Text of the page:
While many films stand the test of time, others fade into obscurity. Whether this happens over a period of years or almost instantly upon a film’s release, each of these titles have slipped through the cracks of our collective memory to join the ranks of the Films That Time Forgot.
Though One Hour Photo may not have been entirely forgotten by time, its passing into obscurity is undeniable. Though the film’s premise, which instantly ages it, may be mostly to blame, it still has a lot to offer a modern audience, and deserves to be remember far better than it is.
Starring Robin Williams in an uncharacteristic dramatic (not to mention sinister) role, One Hour Photo follows photo technician Sy as he carries out his work in a big-box store photo kiosk. The premise hinges on society’s one-time need to have their photos developed, particularly in the way that offered a stranger a window into the lives of the general public. Though this ages the film, the general message remains intact: we all project an image of ourselves to the world, and others sometimes focus a little too hard on it.
One Hour Photo paints Sy as a sympathetic figure who also happens to be incredibly unnerving. The reveal that he keeps photographs of the Yorkin family adds an extra layer to his incredibly intense personality, and as the film goes on his behavior becomes more and more erratic as his life begins to unravel due to his obsession.
Williams’ subtle, nuanced performance is what makes One Hour Photo such a deeply interesting film. There are clear layers to Sy that the film doesn’t overtly address, instead implying them by allowing the subtext to speak for itself. In this, director Mark Romanek creates something that feels both very insightful and very cold and impersonal all at once, contributing to the film’s deeper themes of loneliness and obsession and how the two can interact.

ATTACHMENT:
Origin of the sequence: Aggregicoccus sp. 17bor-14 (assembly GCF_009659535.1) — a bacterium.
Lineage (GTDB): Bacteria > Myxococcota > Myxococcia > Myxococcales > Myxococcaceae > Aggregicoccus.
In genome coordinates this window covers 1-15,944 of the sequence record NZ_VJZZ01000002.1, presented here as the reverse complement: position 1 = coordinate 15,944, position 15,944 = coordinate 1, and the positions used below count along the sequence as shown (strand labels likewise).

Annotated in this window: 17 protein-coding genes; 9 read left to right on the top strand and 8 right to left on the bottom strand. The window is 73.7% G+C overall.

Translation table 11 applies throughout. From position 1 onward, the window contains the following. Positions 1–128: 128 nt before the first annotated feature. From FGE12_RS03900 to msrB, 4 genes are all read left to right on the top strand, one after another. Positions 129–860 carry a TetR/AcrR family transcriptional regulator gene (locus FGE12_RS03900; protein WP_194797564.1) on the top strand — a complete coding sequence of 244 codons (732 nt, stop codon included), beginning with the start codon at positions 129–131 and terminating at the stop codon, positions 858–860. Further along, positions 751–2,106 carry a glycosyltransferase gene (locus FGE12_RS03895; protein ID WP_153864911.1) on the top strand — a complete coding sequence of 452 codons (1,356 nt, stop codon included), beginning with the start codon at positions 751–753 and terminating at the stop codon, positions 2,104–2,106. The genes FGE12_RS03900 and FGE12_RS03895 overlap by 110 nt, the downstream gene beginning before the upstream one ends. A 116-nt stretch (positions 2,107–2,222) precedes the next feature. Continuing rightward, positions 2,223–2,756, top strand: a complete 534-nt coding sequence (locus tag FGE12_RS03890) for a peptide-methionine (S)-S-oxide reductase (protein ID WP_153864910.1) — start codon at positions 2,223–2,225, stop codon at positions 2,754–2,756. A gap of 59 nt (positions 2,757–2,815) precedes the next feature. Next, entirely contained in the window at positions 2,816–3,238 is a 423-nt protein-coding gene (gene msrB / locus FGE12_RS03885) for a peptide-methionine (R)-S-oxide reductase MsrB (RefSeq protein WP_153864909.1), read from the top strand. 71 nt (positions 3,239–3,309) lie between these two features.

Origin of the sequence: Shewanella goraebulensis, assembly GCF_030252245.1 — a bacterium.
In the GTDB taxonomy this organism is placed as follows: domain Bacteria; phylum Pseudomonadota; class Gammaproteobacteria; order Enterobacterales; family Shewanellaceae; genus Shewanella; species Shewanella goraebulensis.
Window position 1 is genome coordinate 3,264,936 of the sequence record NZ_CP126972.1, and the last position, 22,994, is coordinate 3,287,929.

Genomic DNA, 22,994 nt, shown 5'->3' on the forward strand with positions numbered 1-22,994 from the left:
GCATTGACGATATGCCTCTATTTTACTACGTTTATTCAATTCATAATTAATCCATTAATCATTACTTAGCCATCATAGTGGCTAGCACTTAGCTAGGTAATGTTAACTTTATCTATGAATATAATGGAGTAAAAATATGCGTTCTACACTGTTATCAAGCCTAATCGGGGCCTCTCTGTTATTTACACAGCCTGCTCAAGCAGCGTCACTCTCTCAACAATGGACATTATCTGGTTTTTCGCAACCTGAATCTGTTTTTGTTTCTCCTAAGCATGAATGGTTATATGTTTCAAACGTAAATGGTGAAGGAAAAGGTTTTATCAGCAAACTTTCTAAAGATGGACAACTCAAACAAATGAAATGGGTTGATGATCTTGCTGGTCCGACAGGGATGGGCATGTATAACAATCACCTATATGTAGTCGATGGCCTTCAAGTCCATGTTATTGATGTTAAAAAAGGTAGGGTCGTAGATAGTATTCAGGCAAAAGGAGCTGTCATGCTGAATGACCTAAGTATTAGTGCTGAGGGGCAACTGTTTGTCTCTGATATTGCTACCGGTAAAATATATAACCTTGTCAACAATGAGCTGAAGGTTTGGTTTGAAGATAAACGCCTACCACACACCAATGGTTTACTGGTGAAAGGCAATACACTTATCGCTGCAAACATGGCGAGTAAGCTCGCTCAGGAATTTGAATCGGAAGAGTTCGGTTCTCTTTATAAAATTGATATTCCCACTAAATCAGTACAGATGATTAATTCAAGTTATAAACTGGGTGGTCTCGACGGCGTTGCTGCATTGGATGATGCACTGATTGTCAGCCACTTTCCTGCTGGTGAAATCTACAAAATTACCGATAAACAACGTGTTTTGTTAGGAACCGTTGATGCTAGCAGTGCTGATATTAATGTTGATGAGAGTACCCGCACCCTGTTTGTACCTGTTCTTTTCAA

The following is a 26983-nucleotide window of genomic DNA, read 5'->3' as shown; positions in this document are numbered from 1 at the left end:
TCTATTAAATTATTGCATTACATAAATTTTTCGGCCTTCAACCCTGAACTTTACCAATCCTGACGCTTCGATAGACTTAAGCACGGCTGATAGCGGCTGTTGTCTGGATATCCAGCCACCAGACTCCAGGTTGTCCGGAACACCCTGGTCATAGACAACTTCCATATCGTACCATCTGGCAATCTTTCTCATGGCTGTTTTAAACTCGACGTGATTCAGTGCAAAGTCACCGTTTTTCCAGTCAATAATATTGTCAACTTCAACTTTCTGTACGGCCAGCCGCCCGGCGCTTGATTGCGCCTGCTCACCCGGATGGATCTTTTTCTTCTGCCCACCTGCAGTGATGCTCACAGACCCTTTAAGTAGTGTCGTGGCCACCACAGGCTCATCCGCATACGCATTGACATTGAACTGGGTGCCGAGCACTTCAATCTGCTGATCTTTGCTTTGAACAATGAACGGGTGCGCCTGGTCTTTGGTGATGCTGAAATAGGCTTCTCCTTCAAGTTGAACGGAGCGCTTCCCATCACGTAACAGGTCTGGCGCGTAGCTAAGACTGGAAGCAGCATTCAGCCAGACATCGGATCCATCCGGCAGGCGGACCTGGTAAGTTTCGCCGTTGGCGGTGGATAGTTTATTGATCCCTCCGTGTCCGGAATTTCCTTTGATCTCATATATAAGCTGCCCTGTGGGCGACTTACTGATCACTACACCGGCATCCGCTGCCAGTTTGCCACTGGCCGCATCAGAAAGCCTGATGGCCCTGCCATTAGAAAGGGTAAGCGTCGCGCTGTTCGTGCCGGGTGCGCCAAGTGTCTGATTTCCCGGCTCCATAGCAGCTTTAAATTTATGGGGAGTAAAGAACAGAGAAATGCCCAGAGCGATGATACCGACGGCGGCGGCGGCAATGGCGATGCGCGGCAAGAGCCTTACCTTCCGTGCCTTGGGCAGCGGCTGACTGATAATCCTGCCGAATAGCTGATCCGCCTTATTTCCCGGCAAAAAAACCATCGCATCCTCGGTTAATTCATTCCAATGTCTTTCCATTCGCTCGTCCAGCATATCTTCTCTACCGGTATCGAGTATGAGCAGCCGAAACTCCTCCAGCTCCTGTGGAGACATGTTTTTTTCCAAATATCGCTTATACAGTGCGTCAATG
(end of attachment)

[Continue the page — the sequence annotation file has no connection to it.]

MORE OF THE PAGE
One Hour Photo‘s story takes a number of turns that are unpredictable, but a clear thread of twisted logic strings the plot together. At a mere 96 minutes, it’s a tightly-paced thriller that effectively achieves its job of being intensely creepy while still painting a sympathetic portrait of an emotionally disturbed (but ultimately well-intentioned) man.
There’s very little about One Hour Photo that doesn’t hold up other than its premise. Though the idea that drives its plot may now have been rendered obsolete, the story itself is timeless: a lonely man becomes obsessed with a stranger, only for his fantasy to crash down around him and expose his dangerous capabilities. Though it’s a story that has been told many times before and since, One Hour Photo will always stand out among them for Robin Williams’ excellent performance.
Summary: Though it may not be entirely original, One Hour Photo is a chilling and thoroughly unsettling story excellently brought to life by a subtly unhinged performance from Robin Williams.
Highlight: Any of Sy’s emotional outbursts are acting gold from Williams, proving that he’s a far more versatile performer than he’s remember to be.